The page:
This is her debut novel with the promise of two more books in the trilogy.

It's gotten starred reviews from: 
And has been shortlisted for the 2016 Kirkus Prize ($50,000 USD). I'm guessing it will make other awards lists in the upcoming year.

She's been scheduled for a few book events (mostly in California), but no book tour at this point. I imagine if she starts getting more press there will be a drive for her book and a possible tour. As far as I know, the publisher didn't have her do any in-house signings. We're only a week into the publication, so it's not surprising that there aren't any signed copies available yet.

According to her website, folks who preordered her book and provided proof (in the form of a receipt) were sent signed bookplates... so watch out for those listings popping up in the near future. A signed bookplate isn't as valuable as a signed and handled book. Although I'm sure there are plenty of  sellers who won't make that differentiation.

She's also getting a lot of buzz in the review sections on Goodreads and Amazon.

So keep your ears open and eyes peeled for this one.

Wednesday, September 21, 2016

In The Post: Graceling by Kristin Cashore

On Saturday I ordered a SIGNED first printing of Kristin Cashore's debut novel, Graceling. This was after a conversation in which Graceling had come up and I was curious about prices. I looked at Abebooks and out of curiosity I hit the Amazon marketplace where I found the below listing:

I was a little leery because the price listed was $5.49 plus shipping and I (naturally) thought it was too good to be true. The twist in the story is that the seller who listed the book is one that had sold me a first edition of H is for Hawk back in January, but when I received it, it was actually a 17th printing (& not a first anything). The seller apologized for the mistake and offered to refund my money with the return of the book. I gave her the benefit of the doubt and kept the book (because I wanted to read it).

When this listing came up and I saw it was the same seller, I have to admit to thinking the worst. Still,  $5.49 was too good to pass up, so I bit the bullet.

It arrived yesterday in the mail. It came in a bubble mailer with no other added protection, but appeared mostly undamaged as I looked it over. (I am always amazed when books survive the USPS with minimal protection. Nothing against the USPS, it's just that shit happens.)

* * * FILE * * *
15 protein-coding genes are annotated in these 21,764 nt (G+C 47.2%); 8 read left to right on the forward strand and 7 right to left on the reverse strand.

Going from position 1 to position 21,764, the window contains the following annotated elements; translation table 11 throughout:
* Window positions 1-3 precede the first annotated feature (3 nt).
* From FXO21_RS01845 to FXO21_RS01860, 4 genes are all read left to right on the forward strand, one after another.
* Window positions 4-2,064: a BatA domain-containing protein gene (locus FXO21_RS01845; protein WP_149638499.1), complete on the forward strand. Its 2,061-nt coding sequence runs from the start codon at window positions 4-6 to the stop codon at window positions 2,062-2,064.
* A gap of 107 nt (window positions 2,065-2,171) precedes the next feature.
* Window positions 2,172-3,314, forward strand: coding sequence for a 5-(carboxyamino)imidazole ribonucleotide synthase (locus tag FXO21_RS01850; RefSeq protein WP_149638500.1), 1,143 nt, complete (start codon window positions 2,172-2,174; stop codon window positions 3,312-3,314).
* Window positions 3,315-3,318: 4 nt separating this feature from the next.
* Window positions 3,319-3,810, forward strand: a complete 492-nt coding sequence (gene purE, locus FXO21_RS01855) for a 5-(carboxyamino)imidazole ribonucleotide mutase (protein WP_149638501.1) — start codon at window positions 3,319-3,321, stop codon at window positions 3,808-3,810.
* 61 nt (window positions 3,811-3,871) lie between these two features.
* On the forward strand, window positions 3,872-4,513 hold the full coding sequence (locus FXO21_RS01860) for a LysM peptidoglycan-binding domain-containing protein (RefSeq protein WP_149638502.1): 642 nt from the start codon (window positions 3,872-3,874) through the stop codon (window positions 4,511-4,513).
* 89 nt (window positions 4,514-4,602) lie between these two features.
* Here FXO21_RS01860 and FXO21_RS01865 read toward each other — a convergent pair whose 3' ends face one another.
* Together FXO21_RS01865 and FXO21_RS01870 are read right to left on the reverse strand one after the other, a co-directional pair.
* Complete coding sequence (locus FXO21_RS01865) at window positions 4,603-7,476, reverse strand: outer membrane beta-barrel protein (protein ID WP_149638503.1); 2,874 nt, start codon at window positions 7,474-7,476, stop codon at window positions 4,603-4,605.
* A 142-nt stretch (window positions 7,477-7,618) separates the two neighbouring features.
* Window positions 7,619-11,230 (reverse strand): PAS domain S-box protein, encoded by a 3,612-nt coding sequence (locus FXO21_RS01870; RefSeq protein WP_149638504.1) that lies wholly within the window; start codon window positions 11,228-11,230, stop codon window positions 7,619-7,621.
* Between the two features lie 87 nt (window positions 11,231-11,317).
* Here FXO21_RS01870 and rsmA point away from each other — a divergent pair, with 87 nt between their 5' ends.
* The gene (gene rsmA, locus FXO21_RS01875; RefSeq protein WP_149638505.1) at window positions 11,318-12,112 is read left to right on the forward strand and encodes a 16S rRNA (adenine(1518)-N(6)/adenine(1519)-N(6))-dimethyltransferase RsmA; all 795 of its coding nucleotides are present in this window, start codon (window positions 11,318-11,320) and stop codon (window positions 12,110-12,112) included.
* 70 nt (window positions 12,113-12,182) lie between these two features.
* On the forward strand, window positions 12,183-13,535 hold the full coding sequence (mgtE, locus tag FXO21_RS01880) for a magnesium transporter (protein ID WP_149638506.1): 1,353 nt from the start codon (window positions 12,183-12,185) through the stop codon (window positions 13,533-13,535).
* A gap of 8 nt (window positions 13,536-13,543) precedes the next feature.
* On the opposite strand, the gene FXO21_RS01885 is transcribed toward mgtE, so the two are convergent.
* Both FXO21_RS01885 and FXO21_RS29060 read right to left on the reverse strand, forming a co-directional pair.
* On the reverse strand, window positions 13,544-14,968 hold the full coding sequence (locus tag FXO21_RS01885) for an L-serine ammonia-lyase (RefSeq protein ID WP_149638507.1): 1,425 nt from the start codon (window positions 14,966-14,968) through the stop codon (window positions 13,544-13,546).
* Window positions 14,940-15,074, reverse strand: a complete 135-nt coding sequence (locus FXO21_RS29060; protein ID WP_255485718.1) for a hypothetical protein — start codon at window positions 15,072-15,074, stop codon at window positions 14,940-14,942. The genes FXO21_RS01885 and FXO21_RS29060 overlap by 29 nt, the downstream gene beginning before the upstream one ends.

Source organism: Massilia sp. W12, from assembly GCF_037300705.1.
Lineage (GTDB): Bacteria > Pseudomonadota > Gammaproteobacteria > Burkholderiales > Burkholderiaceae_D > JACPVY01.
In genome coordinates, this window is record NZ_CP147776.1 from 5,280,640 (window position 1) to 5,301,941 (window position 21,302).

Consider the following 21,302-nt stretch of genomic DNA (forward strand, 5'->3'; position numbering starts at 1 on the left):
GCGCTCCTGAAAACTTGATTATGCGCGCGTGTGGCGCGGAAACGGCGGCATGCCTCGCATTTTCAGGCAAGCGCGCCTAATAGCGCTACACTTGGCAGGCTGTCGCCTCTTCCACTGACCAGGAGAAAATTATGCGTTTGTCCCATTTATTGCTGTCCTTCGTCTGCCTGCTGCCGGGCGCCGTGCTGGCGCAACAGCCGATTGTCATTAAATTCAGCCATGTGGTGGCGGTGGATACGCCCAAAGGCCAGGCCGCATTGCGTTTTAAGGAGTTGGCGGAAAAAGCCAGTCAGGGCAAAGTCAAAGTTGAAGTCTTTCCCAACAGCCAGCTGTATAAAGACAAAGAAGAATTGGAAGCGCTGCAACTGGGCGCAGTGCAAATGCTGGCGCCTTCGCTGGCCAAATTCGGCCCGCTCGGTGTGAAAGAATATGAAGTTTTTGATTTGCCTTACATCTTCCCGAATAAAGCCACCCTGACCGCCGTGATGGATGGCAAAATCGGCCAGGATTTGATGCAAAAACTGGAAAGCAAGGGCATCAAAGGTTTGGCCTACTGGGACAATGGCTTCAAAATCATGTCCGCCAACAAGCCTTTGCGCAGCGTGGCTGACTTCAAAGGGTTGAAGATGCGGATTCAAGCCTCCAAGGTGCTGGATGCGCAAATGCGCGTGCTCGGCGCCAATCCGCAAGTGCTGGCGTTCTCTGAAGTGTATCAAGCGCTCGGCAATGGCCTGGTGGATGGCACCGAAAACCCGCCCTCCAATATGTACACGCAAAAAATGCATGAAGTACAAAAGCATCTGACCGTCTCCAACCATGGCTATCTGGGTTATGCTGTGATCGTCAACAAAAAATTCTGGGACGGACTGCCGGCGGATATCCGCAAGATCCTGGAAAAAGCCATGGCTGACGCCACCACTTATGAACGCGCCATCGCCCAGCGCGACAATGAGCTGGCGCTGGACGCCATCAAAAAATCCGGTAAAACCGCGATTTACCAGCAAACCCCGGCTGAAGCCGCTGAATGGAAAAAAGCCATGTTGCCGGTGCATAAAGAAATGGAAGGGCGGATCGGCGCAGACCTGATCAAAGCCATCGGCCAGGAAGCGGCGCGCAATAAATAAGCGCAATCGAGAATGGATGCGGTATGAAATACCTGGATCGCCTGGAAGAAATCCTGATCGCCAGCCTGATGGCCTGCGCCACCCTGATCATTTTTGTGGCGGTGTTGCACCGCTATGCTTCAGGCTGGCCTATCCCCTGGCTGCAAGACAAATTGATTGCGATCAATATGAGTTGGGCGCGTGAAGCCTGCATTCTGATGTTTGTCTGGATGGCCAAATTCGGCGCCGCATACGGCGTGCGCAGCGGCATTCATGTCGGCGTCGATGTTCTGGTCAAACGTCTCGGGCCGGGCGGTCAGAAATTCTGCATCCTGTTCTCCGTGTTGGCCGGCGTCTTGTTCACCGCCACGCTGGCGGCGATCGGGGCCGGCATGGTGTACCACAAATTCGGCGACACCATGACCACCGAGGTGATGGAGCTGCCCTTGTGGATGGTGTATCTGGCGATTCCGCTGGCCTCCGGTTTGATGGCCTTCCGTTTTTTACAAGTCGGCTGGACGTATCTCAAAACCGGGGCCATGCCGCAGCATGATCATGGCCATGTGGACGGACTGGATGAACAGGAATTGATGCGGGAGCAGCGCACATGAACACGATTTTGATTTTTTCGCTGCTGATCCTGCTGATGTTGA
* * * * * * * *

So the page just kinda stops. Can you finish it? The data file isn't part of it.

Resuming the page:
The cover appears clean with no rips, bumps, stains, or tears—although there are two slight indentations on the back cover (that are easier to see when the cover is removed).

The head, tail, and fore-edge appear clean. There is no bumping to the edges or corners of the book board, and the text block is fairly tight, maybe having been read once.

The indentation on the back of the dust jacket translated to the book boards as well, but it's a minimal invasion—with no tearing or piercing of the paper covering. You can see the marks in the image on the right. They appear diagonally on the upper left and lower right. It's enough to take it from a Fine to a Very Good copy (given that there are no other issues).

But I'm sure what you're most eager to know is if it is truly a signed first printing, or did I get burned once again. I was a bit cautious when I opened the book to the title page because I was indeed afraid that I'd been scorched—but no. 

This is what I saw.
Sure enough, the book is inscribed to "Tema" and Cashore's signature appears sandwiched above the title.

My next thought was to confirm that this was an authentic signature, which isn't always easy, as there aren't many examples of her early signature available online.

I found several samples of her later signature (from Fire and Bitterblue), but only one example from the first book (an Abebook seller's image). A comparison of the early signatures shows that they appear to be very similar, but since there was only one other copy with which to compare, I decided to do a side by side comparison with the later signatures, for which there are more examples. While signatures do change, there are some things that remain fairly constant—especially when dealing with the beginning and ending strokes. 

Comparison of the two early signatures:

The easiest letters to compare would be the K in her first name, the C in her last name, the T in "To," the lowercase m in "Tema," and the w's, s's, and b. Her later signature is much looser than the one in my edition, but the uppercase K, C, and T all show similarities.

Signature examples:

Signature comparison

Here's a side by side comparison of some of the letters:

Clearly, her signature changed, but the loop and the upward swoop of the K as well as the fact that the arms don't connect with the K's backbone indicate a similarity.

The C is tall and skinny and a little more controlled on the earlier signature.

The 'To' is nearly identical—from the angle of the T's cap to the little tail on the left side.

The lowercase m and w have similarities, but differences can be attributed to the changing of the later signature, the speed with which the book was signed, or where the letters appear within the word.